Sometimes organizations forget that it is the customer which is giving business and not the other way around.
I hadn’t dealt in stocks for the last few years, and I was surprised when I received a bill from my stockbroker for services that I had not availed of. I was willing to give the benefit of doubt to the broker and called their customer care.
Given the fact that I was a bonafide customer, I expected the call to be received well and my questions answered satisfactorily. The call was answered promptly by an IVR which directed me through a maze of options. After careful negotiation, I was told that I was customer no. 17. I thought I would be attended to sooner than later. 5 minutes passed, then 10, then 15, 16, 17 and it reached 20. Imagine, I was on hold for 20 minutes and I did not get a representative to speak to me. So much for customer service!
During the length of the hold, I was treated to a series of marketing pitches. Since I was on hold for a long time, I went through with them twice. I could not help but think how they could serve me more when they could not serve me better with the service I had supposedly availed of. I needed to resolve the problem and so could not hand up. And thus spent an inordinate time irritated and patiently.
A credit card company (one of the cards I use) decided that they had changed policy without even intimation. I was politely told that the terms of the redemption of reward points had changed and frankly I did not have much of a choice!
I am sure that customers the world over experience this every day. There are many redressal mechanisms but they are time-consuming. In effect, customers are bullied into submission. The power which a big organization has been misused. Sometimes organizations forget that it is the customer which is giving business and not the other way around.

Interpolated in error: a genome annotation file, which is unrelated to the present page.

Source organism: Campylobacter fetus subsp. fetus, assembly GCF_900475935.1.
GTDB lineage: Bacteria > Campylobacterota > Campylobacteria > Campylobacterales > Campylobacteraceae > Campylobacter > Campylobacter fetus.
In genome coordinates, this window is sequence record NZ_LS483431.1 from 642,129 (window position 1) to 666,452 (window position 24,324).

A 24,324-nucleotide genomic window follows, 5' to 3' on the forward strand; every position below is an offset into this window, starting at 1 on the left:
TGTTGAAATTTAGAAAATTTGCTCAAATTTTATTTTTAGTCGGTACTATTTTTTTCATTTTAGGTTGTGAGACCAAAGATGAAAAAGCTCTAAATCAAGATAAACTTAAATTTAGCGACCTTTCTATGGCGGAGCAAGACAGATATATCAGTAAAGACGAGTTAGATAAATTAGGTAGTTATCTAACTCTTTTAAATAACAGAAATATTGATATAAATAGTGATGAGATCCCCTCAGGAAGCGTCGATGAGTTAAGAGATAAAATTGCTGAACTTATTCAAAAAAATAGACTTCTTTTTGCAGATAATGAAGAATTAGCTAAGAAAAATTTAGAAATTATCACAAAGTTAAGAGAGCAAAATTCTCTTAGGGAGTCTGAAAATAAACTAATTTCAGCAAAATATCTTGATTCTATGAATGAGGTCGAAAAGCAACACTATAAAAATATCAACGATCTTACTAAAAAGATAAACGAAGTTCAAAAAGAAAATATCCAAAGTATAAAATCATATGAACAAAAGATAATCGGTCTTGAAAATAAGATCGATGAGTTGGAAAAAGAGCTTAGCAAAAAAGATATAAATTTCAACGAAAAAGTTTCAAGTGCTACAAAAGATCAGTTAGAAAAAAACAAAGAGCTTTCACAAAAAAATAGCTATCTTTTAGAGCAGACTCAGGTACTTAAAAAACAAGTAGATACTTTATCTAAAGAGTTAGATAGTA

But why allow such instances or issues to take place at all. Can organizations not be ‘truly’ customer-friendly? Can they not take steps to avoid this dissonance?
Here are a few proactive steps a company can take to reduce the disconnect :
a) Honour commitments – don’t keep changing policies. Agreed market conditions change but that does not make it necessary for an organization to change policies ad hoc.
People are customers because they saw a basket of benefits. If you dilute them then you are diluting your relationship.
b) Don’t punish customers for being your customers – Manipulation or taking the customers for granted is a sure-shot way of creating friction and resentment.
c) Communicate – If at all the policies have to be changed, communicate to your customers. Explain to them this is being done. Of course, there will be opposition but at least you are being transparent.
d) Transparent & honest – be straightforward and factual on why the actions are being taken. Don’t couch with legalese and marketing jargon.
e) Don’t use each interaction as a sales pitch – Customers call when they have a problem. Don’t use that time to give endless sales pitches – they don’t want to hear it!
f) Empower employees – Empower employees to make decisions. Most often, call executives are without any power and cannot take any decision. They are mere robots to communicate information – nothing more!
Customers remember bad service much more than the good. That is the eternal truth. An organization has to deliver every time and not rest on laurels. The repercussions of bad customer service are many. They can
a) Leave and stop using your service or product – given the competition, the options are many.
b) Complain to all and sundry – people love to complain. It is easier to complain than praise. Customers are people and hence don’t expect them to take things lightly, most of them will shout.
c) The costs associated with losing a customer are high. It is said that it takes seven times more money to get a customer than retain a new one. The negative effects of bad PR in social media cannot be quantified.